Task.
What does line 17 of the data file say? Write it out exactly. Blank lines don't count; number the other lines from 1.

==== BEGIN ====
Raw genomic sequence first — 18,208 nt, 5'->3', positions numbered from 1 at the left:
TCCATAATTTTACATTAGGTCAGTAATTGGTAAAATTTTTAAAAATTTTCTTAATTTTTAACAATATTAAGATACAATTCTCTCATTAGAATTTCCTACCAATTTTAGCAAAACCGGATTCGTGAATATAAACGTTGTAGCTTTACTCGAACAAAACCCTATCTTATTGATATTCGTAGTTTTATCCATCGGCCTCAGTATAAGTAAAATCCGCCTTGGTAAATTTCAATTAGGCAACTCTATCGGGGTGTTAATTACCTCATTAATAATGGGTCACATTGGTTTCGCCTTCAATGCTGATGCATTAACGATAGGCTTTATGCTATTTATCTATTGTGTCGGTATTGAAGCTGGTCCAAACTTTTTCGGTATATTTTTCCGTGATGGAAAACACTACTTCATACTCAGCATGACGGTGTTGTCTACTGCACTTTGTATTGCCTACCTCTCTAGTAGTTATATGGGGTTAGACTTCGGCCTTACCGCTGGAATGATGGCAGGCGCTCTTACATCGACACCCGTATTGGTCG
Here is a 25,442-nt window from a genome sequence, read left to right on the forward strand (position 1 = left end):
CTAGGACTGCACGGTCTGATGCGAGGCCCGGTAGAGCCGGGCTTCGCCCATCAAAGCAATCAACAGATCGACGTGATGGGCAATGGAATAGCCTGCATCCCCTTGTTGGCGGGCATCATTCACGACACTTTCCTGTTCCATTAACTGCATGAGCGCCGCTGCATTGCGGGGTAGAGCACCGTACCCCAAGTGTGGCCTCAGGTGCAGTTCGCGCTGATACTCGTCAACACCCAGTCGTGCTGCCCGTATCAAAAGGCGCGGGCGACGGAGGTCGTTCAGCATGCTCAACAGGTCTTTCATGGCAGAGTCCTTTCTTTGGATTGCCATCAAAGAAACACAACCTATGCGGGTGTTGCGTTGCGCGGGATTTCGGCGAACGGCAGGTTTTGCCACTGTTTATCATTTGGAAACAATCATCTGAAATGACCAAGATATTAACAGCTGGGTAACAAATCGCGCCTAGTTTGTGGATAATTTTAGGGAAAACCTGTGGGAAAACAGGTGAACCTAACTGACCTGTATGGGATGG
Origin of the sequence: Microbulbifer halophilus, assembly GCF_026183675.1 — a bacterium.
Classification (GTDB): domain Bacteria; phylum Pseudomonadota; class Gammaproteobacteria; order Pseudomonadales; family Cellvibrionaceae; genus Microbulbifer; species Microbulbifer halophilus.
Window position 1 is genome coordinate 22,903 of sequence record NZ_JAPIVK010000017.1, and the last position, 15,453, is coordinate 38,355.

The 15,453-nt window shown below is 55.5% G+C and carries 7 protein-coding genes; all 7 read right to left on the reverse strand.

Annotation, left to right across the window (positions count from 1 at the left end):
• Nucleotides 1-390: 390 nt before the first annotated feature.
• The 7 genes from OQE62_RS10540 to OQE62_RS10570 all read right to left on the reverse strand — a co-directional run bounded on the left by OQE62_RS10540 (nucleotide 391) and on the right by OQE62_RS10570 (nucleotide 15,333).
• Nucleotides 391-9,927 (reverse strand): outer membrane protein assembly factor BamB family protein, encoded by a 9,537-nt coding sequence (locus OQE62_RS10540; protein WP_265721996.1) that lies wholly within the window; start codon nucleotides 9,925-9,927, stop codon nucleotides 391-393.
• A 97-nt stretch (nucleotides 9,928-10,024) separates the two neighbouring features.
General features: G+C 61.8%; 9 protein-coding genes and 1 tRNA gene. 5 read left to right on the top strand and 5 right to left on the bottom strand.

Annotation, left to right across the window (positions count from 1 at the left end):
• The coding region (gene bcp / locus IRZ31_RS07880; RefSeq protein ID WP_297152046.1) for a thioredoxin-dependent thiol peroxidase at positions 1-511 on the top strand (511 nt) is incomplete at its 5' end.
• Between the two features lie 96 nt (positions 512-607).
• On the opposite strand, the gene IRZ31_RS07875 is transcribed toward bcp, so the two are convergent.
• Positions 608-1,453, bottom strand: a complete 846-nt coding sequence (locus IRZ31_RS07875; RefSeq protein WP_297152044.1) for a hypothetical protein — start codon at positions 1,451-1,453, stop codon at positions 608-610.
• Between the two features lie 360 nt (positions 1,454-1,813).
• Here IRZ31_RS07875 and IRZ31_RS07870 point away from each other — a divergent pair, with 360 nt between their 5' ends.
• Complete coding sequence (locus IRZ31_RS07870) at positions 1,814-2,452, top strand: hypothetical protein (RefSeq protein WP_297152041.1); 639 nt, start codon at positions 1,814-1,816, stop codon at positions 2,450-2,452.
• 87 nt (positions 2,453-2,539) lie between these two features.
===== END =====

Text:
• Between the two features lie 96 nt (positions 512-607).